Sight-singing is a core element in my choral program. The development of sight-singing comes after several other individual skills have been developed:
- matching pitch
- recognizing/producing solfege patterns that alternate between stepwise and skipping
- singing a scale in tune
- mastering the aural training
- labeling notation at a fast pace
- labeling and isolating rhythm
These six skills must be developed at a passable level before true progress in sight-singing will occur. As a result, I am constantly drilling these skills in class and sectionals.
When it comes to putting these skills together, I have an approach to sight-singing homework that I believe can work in virtually all teaching environments.
My Approach to Assigning and Grading Sight-Singing Homework
My high school choral program consists of two ensembles: a 9th-10th grade self-selected treble ensemble and a mixed ensemble consisting of 11th-12th grade treble voices and 9th-12th grade bass and tenor voices. This approach encompasses all students regardless of the ensemble they are in.
Using Sight Reading Factory in class
Every day, I have 2-4 Sight Reading Factory examples on the board in class. The sight-singing examples are intended to keep all students engaged but they certainly don’t reach all students the same way. For one thing, I have 1st year and 4th year students in the same ensemble. Also, there are extremely talented and experienced sight-singers mixed in with developing singers who are struggling to match pitch.
With this in mind, my approach in the classroom is to engage all singers by focusing on different concepts daily. I also layer the learning by asking the experienced sight-singers to focus on their tone, vowels and consonants of solfege syllables, and dynamics while the developing singers are focused on correctly identifying pitches and rhythm. All of this changes when it comes to homework.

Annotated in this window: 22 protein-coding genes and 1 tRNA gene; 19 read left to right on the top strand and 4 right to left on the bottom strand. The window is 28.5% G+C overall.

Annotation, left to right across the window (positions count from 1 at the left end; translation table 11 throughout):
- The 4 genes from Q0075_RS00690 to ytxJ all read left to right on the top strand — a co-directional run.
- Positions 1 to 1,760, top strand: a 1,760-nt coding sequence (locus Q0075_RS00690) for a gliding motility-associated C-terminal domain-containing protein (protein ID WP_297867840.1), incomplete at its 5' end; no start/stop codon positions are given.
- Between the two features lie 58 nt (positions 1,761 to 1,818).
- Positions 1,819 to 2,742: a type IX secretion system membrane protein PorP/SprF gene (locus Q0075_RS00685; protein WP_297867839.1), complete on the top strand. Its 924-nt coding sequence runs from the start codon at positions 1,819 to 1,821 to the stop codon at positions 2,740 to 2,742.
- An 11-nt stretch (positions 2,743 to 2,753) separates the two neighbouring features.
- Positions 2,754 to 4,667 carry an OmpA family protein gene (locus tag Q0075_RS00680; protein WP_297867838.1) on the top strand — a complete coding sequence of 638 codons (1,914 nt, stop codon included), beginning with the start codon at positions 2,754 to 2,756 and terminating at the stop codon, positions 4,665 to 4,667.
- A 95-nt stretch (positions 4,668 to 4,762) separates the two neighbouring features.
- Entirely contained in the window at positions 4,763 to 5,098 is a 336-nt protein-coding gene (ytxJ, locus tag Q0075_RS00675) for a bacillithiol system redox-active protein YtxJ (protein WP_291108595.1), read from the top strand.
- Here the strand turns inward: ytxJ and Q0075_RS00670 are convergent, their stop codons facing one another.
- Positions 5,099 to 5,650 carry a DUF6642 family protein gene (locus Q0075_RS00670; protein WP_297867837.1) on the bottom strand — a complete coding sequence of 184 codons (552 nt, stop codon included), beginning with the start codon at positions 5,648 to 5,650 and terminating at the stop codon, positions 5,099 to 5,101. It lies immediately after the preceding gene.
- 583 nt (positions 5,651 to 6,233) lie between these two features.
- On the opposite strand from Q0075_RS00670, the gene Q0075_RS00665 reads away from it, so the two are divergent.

For homework, all students receive a weekly Sight Reading Factory assignment. In fact, I have 4 “classes”. They are Level 1, Level 2, Level 3, Level 4 and are essentially intended to be 1st year, 2nd year, 3rd year, and 4th year singers; in reality there are freshmen in Level 3, and seniors in Level 2.
About Each Level
Each level is designed to meet students where they are at and challenge them to improve. All singers in the same level receive the same parameters for their assignments for the entire marking quarter. In Sight Reading Factory, no two assignments are ever the same; the parameters include the type of notes, specific skips, key signatures, and time signatures. For example, in my level 1, all assignments during marking quarter 1 are step-wise, range from do-la, only contain quarter notes, half notes, and whole notes, etc. The assignments are given in several keys.
Since I teach in New York State, I align my Levels very closely with the NYSSMA manual’s sight-singing guidelines. To start the year, this is how my levels are aligned:
Level 1 – NYSSMA Level 1
Level 2 – NYSSMA Level 3
Level 3 – NYSSMA Level 4
Level 4 – NYSSMA Level 6 (top level of NYSSMA)
For level 1 and 2, the metronome subdivides all beats. For level 3, the metronome keeps the beat with no subdivision. For level 4, the metronome is eliminated.
While all parameters are the same for the entire marking quarter, they become more advanced for each subsequent marking quarter. By the 3rd marking quarter the students progress to the following levels
Level 1 – NYSSMA Level 3
Level 2 – NYSSMA Level 5
Level 3 – NYSSMA Level 6
Level 4 – Aligned with the AP Theory Sight-Singing Requirements
If this is your first time integrating Sight Reading Factory into your program, I recommend beginning with just 2 levels: a beginner and advanced level. Students can self-select their appropriate level. On year two, you will likely have three levels, and year three, you will be able to progress into four levels.
How to give all students the potential to earn high scores